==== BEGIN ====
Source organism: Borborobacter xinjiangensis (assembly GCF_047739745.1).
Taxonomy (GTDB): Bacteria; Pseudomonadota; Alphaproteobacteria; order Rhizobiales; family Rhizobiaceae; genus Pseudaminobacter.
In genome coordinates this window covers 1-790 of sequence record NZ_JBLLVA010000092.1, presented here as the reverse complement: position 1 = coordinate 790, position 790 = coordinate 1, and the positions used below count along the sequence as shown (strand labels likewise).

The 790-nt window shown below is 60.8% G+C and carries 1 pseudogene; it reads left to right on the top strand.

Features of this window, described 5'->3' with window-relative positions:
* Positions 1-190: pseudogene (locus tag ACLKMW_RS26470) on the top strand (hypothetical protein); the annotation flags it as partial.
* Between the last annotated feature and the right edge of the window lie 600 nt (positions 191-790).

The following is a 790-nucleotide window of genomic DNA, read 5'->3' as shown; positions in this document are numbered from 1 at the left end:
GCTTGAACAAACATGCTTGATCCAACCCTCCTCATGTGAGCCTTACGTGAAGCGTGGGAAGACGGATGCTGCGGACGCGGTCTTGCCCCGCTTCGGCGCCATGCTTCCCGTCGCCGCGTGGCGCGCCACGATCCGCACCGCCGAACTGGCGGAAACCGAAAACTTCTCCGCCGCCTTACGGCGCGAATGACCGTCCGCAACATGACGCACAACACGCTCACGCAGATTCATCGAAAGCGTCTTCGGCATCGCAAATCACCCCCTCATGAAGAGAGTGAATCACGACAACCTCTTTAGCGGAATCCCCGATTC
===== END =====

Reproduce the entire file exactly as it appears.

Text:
Source organism: Borborobacter xinjiangensis (assembly GCF_047739745.1).
Taxonomy (GTDB): Bacteria; Pseudomonadota; Alphaproteobacteria; order Rhizobiales; family Rhizobiaceae; genus Pseudaminobacter.
In genome coordinates this window covers 1-790 of sequence record NZ_JBLLVA010000092.1, presented here as the reverse complement: position 1 = coordinate 790, position 790 = coordinate 1, and the positions used below count along the sequence as shown (strand labels likewise).

The 790-nt window shown below is 60.8% G+C and carries 1 pseudogene; it reads left to right on the top strand.

Features of this window, described 5'->3' with window-relative positions:
* Positions 1-190: pseudogene (locus tag ACLKMW_RS26470) on the top strand (hypothetical protein); the annotation flags it as partial.
* Between the last annotated feature and the right edge of the window lie 600 nt (positions 191-790).

The following is a 790-nucleotide window of genomic DNA, read 5'->3' as shown; positions in this document are numbered from 1 at the left end:
GCTTGAACAAACATGCTTGATCCAACCCTCCTCATGTGAGCCTTACGTGAAGCGTGGGAAGACGGATGCTGCGGACGCGGTCTTGCCCCGCTTCGGCGCCATGCTTCCCGTCGCCGCGTGGCGCGCCACGATCCGCACCGCCGAACTGGCGGAAACCGAAAACTTCTCCGCCGCCTTACGGCGCGAATGACCGTCCGCAACATGACGCACAACACGCTCACGCAGATTCATCGAAAGCGTCTTCGGCATCGCAAATCACCCCCTCATGAAGAGAGTGAATCACGACAACCTCTTTAGCGGAATCCCCGATTC